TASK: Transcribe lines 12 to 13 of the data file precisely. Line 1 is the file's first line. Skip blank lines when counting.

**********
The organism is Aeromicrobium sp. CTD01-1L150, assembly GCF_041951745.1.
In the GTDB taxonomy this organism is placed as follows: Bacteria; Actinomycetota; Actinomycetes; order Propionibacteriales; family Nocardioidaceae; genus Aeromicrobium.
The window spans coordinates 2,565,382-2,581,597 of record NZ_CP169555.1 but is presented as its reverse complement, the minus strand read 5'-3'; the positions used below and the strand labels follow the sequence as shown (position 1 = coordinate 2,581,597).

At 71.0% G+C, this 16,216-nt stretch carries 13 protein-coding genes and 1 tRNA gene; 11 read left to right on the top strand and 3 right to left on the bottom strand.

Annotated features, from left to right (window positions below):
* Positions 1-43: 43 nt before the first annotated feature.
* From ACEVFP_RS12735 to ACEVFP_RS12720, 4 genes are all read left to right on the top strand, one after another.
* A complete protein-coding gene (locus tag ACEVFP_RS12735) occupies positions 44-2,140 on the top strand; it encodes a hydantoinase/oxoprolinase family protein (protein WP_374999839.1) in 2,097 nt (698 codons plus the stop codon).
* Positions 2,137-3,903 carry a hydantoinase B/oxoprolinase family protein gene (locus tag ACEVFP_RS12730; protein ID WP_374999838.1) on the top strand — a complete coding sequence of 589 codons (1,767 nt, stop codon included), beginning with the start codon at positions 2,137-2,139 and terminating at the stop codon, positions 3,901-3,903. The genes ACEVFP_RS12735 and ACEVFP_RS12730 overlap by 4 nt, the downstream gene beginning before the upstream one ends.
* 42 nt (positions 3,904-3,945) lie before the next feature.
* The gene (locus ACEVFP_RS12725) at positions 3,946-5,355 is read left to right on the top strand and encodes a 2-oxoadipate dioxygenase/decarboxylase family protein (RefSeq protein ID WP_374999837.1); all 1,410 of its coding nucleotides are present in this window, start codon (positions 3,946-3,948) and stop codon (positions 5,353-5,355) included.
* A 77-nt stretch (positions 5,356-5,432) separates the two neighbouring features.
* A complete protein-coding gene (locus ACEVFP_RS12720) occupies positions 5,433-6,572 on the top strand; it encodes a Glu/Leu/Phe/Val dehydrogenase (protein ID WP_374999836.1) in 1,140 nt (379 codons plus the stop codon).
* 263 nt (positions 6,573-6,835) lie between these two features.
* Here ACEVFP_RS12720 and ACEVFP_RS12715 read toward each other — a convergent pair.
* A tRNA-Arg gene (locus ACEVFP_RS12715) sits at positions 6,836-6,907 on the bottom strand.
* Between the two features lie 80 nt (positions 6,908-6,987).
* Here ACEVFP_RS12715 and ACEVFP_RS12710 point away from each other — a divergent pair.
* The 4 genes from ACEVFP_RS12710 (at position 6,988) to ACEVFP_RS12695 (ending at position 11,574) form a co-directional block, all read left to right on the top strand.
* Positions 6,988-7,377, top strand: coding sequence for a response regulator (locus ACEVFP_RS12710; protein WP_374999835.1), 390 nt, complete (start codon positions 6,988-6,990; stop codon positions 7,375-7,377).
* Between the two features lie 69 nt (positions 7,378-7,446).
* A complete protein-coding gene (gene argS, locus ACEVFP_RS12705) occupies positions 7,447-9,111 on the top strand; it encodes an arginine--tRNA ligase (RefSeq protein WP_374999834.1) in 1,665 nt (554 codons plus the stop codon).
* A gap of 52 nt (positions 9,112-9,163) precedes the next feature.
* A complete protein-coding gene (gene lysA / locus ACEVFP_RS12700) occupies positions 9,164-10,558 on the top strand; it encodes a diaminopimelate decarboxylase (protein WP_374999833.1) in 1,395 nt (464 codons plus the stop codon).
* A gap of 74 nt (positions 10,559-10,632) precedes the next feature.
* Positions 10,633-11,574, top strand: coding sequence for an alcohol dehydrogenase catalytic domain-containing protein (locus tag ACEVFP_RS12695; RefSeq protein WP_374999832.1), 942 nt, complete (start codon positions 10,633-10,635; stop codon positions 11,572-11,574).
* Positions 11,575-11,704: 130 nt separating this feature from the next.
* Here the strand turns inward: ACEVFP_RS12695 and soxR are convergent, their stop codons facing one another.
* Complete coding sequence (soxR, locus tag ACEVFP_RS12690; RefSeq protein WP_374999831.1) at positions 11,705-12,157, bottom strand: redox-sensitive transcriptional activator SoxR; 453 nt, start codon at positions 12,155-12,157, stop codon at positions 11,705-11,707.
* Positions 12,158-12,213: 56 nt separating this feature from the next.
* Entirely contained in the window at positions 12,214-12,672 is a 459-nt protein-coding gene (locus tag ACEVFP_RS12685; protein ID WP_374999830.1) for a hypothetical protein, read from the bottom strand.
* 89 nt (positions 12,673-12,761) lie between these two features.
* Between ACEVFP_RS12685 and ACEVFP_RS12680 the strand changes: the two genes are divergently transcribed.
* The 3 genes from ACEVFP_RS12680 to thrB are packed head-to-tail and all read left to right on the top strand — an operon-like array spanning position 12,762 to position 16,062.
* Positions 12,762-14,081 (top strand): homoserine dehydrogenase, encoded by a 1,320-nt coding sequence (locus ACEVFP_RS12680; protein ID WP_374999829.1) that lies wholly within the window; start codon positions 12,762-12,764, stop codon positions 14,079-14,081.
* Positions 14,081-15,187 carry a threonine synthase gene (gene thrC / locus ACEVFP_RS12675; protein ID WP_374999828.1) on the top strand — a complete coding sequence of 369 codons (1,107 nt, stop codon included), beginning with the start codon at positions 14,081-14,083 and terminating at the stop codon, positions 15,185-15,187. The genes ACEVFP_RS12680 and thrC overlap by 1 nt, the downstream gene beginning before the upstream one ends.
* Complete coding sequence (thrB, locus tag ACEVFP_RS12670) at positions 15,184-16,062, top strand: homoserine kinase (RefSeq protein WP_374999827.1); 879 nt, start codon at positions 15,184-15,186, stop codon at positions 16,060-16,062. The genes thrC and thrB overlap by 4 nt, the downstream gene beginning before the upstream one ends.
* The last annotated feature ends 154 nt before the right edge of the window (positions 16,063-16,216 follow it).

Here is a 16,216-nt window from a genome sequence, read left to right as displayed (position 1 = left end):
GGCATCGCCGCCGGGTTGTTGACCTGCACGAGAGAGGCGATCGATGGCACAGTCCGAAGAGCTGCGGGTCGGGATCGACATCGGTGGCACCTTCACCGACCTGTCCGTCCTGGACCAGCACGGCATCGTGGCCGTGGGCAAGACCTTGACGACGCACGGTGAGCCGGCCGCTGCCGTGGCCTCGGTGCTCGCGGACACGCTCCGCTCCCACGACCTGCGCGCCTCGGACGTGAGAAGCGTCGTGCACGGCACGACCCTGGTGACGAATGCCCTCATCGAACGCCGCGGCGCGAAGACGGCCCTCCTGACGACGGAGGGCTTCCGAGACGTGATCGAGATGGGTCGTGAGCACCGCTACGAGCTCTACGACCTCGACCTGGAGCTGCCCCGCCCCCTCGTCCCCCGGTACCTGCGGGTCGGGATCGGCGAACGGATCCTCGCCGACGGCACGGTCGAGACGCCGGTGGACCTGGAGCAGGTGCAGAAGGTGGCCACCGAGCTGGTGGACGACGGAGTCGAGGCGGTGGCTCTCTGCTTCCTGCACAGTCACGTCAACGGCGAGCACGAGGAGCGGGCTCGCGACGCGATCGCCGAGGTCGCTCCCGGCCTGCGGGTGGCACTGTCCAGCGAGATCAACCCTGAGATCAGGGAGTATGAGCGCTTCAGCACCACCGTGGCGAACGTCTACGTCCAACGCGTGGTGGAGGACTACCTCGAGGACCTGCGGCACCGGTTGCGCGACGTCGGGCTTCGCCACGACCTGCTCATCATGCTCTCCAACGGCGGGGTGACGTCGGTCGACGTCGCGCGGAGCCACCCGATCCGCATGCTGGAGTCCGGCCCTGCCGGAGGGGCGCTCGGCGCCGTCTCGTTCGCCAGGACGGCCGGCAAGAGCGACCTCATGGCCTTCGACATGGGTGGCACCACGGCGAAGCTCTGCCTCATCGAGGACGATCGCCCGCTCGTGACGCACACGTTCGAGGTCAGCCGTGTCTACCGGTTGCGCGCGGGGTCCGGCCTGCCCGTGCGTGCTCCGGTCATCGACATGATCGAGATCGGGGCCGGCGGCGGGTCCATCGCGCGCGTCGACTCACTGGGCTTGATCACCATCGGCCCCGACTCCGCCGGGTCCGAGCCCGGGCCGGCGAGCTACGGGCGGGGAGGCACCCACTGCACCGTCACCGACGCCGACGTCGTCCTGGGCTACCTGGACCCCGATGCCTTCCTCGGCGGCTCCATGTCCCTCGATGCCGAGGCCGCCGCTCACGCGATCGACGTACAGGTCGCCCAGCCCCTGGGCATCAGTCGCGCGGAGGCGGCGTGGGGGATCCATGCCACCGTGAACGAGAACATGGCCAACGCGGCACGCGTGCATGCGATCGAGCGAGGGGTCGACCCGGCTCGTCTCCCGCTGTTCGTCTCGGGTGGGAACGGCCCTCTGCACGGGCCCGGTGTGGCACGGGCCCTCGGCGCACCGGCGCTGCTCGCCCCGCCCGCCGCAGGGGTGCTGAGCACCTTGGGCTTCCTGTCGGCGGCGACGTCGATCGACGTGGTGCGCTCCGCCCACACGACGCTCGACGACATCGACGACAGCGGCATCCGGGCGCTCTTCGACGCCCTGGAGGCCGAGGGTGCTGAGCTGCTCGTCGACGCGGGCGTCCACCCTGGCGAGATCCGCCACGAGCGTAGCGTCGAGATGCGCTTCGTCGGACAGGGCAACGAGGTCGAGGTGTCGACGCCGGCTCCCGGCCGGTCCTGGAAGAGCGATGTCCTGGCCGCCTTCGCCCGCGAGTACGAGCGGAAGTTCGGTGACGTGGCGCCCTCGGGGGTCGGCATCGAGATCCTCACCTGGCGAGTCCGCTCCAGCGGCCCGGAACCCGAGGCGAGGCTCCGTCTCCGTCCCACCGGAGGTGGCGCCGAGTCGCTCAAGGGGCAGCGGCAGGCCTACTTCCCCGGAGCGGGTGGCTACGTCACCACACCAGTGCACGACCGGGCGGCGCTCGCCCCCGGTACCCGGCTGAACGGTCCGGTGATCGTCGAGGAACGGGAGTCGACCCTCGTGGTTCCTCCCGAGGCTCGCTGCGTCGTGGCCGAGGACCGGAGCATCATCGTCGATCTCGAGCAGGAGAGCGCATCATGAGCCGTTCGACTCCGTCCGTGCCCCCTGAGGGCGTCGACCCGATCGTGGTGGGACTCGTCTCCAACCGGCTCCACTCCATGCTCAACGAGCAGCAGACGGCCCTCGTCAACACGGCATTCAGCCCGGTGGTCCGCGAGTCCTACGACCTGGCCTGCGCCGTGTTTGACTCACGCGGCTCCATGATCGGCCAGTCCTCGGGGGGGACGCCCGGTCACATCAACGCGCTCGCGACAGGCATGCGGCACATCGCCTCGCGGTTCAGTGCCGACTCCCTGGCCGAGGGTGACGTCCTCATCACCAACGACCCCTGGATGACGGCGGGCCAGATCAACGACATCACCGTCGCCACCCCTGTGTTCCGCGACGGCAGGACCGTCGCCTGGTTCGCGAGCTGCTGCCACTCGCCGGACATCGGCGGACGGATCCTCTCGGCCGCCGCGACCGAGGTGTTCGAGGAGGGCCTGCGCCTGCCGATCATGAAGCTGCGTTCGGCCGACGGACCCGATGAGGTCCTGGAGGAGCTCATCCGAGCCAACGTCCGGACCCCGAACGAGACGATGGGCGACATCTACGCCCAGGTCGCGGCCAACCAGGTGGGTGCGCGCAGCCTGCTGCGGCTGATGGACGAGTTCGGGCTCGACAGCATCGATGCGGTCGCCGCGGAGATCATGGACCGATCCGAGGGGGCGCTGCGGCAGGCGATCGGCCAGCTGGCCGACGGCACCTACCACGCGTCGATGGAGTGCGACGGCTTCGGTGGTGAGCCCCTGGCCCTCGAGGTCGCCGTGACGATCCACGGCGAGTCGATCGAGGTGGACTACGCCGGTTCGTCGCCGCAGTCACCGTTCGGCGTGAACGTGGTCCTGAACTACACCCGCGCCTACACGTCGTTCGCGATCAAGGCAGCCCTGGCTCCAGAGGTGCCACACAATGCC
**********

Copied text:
* A 77-nt stretch (positions 5,356-5,432) separates the two neighbouring features.
* A complete protein-coding gene (locus ACEVFP_RS12720) occupies positions 5,433-6,572 on the top strand; it encodes a Glu/Leu/Phe/Val dehydrogenase (protein ID WP_374999836.1) in 1,140 nt (379 codons plus the stop codon).